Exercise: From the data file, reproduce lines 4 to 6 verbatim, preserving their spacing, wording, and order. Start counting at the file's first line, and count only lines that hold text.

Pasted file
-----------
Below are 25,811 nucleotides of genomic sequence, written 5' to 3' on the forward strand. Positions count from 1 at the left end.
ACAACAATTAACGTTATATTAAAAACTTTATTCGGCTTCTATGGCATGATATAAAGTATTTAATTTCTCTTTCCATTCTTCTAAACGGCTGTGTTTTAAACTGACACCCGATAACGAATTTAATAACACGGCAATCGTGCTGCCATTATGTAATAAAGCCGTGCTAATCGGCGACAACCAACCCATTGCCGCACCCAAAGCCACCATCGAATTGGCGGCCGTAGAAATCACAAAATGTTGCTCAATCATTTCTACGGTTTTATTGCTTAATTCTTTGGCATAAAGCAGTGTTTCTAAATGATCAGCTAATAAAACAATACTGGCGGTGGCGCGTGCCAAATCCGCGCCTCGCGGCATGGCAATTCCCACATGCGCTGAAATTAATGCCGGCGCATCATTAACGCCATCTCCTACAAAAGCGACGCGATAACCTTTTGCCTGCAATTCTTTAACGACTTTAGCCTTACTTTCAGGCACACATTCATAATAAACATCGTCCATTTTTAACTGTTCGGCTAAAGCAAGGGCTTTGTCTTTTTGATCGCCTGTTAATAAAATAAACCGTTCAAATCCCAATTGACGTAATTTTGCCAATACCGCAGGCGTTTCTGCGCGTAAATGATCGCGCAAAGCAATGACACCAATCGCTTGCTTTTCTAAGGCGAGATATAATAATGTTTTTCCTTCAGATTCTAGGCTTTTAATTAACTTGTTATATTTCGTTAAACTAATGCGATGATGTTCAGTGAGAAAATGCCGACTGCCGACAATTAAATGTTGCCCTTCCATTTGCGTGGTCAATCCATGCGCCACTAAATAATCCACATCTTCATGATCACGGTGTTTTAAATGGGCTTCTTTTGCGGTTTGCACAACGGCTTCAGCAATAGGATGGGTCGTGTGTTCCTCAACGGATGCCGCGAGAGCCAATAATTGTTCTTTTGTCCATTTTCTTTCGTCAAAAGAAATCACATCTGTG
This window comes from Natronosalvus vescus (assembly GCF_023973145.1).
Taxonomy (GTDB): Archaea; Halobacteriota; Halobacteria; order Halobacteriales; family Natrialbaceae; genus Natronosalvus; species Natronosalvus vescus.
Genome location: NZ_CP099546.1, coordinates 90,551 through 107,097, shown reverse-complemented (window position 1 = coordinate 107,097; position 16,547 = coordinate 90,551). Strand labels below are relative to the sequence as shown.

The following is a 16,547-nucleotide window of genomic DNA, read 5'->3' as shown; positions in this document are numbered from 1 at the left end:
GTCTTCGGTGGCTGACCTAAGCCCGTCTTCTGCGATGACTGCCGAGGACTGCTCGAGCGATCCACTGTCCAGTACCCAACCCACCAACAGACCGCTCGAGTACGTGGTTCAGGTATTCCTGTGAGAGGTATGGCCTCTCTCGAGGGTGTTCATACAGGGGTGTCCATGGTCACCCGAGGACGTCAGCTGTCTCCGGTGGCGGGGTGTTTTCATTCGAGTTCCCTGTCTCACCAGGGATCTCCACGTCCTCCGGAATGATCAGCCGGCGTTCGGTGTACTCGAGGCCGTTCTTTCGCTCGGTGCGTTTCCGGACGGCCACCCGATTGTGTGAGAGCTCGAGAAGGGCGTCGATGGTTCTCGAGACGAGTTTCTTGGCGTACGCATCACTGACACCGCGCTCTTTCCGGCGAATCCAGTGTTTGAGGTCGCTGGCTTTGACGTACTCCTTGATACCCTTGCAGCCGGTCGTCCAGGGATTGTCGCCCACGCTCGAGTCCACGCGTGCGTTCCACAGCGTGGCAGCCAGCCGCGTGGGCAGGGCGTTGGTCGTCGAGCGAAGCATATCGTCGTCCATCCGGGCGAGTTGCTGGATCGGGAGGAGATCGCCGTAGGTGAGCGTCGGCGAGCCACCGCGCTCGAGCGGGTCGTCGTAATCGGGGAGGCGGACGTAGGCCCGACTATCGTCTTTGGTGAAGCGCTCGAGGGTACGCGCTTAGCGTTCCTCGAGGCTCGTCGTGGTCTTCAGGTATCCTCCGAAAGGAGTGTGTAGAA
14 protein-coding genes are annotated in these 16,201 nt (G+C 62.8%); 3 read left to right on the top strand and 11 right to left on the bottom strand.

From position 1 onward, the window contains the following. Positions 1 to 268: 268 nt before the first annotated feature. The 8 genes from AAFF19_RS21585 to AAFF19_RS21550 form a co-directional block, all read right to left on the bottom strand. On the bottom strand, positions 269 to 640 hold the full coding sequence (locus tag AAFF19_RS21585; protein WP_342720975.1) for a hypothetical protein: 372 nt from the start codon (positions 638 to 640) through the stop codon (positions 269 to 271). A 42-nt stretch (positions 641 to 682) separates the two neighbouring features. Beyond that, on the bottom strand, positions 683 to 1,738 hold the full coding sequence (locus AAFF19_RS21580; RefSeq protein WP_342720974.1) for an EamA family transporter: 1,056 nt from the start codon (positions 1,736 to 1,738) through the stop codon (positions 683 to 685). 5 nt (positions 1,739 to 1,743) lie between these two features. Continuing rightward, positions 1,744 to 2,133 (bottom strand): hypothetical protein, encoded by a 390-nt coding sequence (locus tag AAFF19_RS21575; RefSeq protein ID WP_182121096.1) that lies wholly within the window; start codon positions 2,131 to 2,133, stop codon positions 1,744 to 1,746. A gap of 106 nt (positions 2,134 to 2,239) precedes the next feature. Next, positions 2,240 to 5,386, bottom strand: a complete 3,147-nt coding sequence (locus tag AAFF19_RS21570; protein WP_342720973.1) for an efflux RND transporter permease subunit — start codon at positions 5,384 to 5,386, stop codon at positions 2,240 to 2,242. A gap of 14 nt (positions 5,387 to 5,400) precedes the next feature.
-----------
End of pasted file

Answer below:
Taxonomy (GTDB): Archaea; Halobacteriota; Halobacteria; order Halobacteriales; family Natrialbaceae; genus Natronosalvus; species Natronosalvus vescus.
Genome location: NZ_CP099546.1, coordinates 90,551 through 107,097, shown reverse-complemented (window position 1 = coordinate 107,097; position 16,547 = coordinate 90,551). Strand labels below are relative to the sequence as shown.

The following is a 16,547-nucleotide window of genomic DNA, read 5'->3' as shown; positions in this document are numbered from 1 at the left end: